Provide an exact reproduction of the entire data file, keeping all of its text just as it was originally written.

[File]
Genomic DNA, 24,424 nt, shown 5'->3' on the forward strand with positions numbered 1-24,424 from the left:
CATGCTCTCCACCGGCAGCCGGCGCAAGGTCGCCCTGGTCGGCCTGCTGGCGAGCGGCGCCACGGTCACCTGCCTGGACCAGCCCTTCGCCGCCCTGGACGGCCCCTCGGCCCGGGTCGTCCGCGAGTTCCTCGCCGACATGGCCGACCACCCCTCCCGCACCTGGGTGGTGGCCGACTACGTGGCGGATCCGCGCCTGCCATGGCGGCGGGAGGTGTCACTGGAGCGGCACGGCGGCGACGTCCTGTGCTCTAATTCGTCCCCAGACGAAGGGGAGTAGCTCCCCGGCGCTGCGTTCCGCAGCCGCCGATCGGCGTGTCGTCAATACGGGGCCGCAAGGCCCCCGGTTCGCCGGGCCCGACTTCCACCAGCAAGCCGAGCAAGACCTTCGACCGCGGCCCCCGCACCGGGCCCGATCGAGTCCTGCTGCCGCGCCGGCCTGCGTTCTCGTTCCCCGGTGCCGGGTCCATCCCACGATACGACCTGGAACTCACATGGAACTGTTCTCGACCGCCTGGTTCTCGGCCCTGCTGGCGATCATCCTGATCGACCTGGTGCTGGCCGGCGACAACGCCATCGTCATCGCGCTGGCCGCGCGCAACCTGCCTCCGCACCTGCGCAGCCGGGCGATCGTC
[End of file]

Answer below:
Genomic DNA, 24,424 nt, shown 5'->3' on the forward strand with positions numbered 1-24,424 from the left:
CATGCTCTCCACCGGCAGCCGGCGCAAGGTCGCCCTGGTCGGCCTGCTGGCGAGCGGCGCCACGGTCACCTGCCTGGACCAGCCCTTCGCCGCCCTGGACGGCCCCTCGGCCCGGGTCGTCCGCGAGTTCCTCGCCGACATGGCCGACCACCCCTCCCGCACCTGGGTGGTGGCCGACTACGTGGCGGATCCGCGCCTGCCATGGCGGCGGGAGGTGTCACTGGAGCGGCACGGCGGCGACGTCCTGTGCTCTAATTCGTCCCCAGACGAAGGGGAGTAGCTCCCCGGCGCTGCGTTCCGCAGCCGCCGATCGGCGTGTCGTCAATACGGGGCCGCAAGGCCCCCGGTTCGCCGGGCCCGACTTCCACCAGCAAGCCGAGCAAGACCTTCGACCGCGGCCCCCGCACCGGGCCCGATCGAGTCCTGCTGCCGCGCCGGCCTGCGTTCTCGTTCCCCGGTGCCGGGTCCATCCCACGATACGACCTGGAACTCACATGGAACTGTTCTCGACCGCCTGGTTCTCGGCCCTGCTGGCGATCATCCTGATCGACCTGGTGCTGGCCGGCGACAACGCCATCGTCATCGCGCTGGCCGCGCGCAACCTGCCTCCGCACCTGCGCAGCCGGGCGATCGTC